Cape Coral: A ‘waterfront wonderland’
Cape Coral, a popular community that often tops lists of the fastest-growing cities in the country, has become a destination to live, not just to visit, and also claims the title of the largest municipality between Tampa and Miami.
With more than 400 miles of canals, the Cape has been dubbed a “waterfront wonderland” by residents, thanks to captivating — and remarkably affordable — waterfront properties with direct access to countless boating destinations.
An abundance of marine life — including dolphins, manatees and other aquatic treasures — can be found playing about the canals and waters of the Cape.
Surrounded by the Caloosahatchee River, there are endless boating and water-themed activities to delve into year-round.
The city has several boat launches that feed to the Gulf of Mexico, as well as miles upon miles of freshwater canals and lakes.
There’s never a dull moment in the Cape, as the city plays host to many of Lee County’s major events and street parties, and offers a plethora of concerts and night life in its downtown entertainment district; the South Cape along and around Cape Coral Parkway.
Hop aboard an event trolley to tour local establishments in the South Cape, maybe go exploring along nature trails or the city’s numerous bike trails.
Catch a show at Cultural Park Theater or, during the summer season, hit Sun Splash Family Waterpark to cool down.
With nearly 40 indoor and outdoor park facilities, the Cape provides something for all walks of life to enjoy.
Burrowing owls — the city of Cape Coral’s official bird
Cape Coral is home to unique species of owl that the city has made its own: the burrowing owl.
Burrowing owls are the only species, of 171 owls, that live underground, making them more susceptible to predators and enhancing the risk of having their burrows destroyed.
The owls dig these burrows for protection and, of course, nesting.
Burrows can be spotted in usually dry areas, circular in shape, usually 3-6 inches in width, with debris decorating the entrance during breeding season (February-July).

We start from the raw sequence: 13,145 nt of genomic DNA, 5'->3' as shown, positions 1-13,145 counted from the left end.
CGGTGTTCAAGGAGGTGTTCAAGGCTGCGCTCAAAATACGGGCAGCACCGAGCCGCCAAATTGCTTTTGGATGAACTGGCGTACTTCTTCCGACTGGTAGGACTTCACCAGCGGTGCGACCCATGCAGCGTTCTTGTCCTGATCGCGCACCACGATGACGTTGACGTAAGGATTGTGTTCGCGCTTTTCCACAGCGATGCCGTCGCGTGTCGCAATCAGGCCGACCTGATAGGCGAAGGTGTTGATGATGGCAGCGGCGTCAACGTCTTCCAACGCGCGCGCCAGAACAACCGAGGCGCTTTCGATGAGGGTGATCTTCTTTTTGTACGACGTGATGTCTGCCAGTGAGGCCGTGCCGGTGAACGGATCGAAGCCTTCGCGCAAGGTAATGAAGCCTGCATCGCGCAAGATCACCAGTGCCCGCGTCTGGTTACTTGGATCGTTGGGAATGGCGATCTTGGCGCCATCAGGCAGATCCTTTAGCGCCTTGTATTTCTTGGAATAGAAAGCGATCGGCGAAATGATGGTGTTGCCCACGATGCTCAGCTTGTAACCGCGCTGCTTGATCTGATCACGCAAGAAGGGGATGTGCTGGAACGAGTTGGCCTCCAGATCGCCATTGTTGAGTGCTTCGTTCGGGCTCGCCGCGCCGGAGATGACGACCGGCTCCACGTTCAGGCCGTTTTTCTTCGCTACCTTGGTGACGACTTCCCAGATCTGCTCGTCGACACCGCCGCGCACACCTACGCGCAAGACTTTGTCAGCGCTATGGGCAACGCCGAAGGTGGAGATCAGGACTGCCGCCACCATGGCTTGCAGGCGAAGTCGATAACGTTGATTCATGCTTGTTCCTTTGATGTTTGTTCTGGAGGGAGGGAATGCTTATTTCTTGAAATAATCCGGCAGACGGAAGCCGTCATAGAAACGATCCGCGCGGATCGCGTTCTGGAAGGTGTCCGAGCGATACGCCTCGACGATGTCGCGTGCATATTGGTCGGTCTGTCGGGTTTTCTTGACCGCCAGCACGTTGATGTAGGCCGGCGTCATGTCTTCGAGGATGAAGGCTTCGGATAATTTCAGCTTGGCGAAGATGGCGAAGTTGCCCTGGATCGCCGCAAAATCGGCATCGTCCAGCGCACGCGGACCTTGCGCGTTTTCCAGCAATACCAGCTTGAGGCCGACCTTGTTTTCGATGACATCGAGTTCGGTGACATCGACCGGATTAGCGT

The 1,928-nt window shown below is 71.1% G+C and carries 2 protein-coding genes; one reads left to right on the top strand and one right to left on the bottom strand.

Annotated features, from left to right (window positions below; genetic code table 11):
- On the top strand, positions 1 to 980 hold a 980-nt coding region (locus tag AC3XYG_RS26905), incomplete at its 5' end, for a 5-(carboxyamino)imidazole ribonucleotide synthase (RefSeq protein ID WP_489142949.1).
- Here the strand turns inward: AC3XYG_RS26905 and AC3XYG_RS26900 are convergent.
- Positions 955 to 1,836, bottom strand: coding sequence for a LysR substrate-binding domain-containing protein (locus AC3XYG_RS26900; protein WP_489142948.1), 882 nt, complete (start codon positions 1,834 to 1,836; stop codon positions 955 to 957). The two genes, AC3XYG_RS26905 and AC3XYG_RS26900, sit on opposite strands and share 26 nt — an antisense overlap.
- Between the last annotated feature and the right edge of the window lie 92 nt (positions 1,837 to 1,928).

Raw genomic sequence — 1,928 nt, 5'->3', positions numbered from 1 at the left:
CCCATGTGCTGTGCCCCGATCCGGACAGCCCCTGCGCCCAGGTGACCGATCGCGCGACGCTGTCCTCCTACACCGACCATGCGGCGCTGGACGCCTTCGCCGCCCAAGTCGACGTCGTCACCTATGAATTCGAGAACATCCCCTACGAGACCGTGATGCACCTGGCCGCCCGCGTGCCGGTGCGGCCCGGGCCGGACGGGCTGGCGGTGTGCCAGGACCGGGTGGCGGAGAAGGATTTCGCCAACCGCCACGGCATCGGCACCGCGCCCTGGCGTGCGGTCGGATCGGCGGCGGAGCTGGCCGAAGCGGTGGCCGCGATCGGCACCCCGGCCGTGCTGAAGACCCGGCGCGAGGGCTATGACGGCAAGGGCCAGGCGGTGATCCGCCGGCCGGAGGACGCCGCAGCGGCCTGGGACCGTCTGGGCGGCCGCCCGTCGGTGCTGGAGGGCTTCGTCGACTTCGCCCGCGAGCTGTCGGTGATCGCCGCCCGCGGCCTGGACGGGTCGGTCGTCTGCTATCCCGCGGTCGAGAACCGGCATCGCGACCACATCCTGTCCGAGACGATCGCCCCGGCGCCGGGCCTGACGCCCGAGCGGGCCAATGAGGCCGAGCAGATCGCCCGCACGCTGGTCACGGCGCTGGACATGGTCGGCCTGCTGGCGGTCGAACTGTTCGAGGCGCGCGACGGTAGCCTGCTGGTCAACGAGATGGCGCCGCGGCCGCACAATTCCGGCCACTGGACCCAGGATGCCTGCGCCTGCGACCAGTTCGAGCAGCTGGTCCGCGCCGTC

Burrowing owls may use abandoned gopher tortoise or armadillo burrows, as well as man-made structures.
Other than vacant lots, you may see burrowing owls in dry prairies, pastures, agricultural fields, airports, parks and golf courses.
The Florida burrowing owl is no stranger to Cape residents, with more than 2,500 burrows scattered around the city they call home.
Cape Coral is home to the largest known population of the Florida burrowing owl, which is a threatened species. These pint-sized birds burrow underground where they nest from early February through mid-July.
In November 2016, these small birds were given the status of threatened by the Florida Fish and Wildlife Commission. Their eggs, their young and active nests are protected under the Federal Migratory Bird Treaty Act.
Thousands of residents from across Southwest Florida attend the Burrowing Owl Festival each year to enjoy nature-themed activities such as bus tours to observe the burrowing owl habitats, interactive butterfly exhibit, nature hikes at Rotary Park, guest speakers and more.
Cape Coral even has a play on Groundhogs Day — Burrowing Owl Day, where “Owliver” and “Owlivia” come out of their burrow to see their shadow, signifying six more weeks of “winter” in sunny Southwest Florida.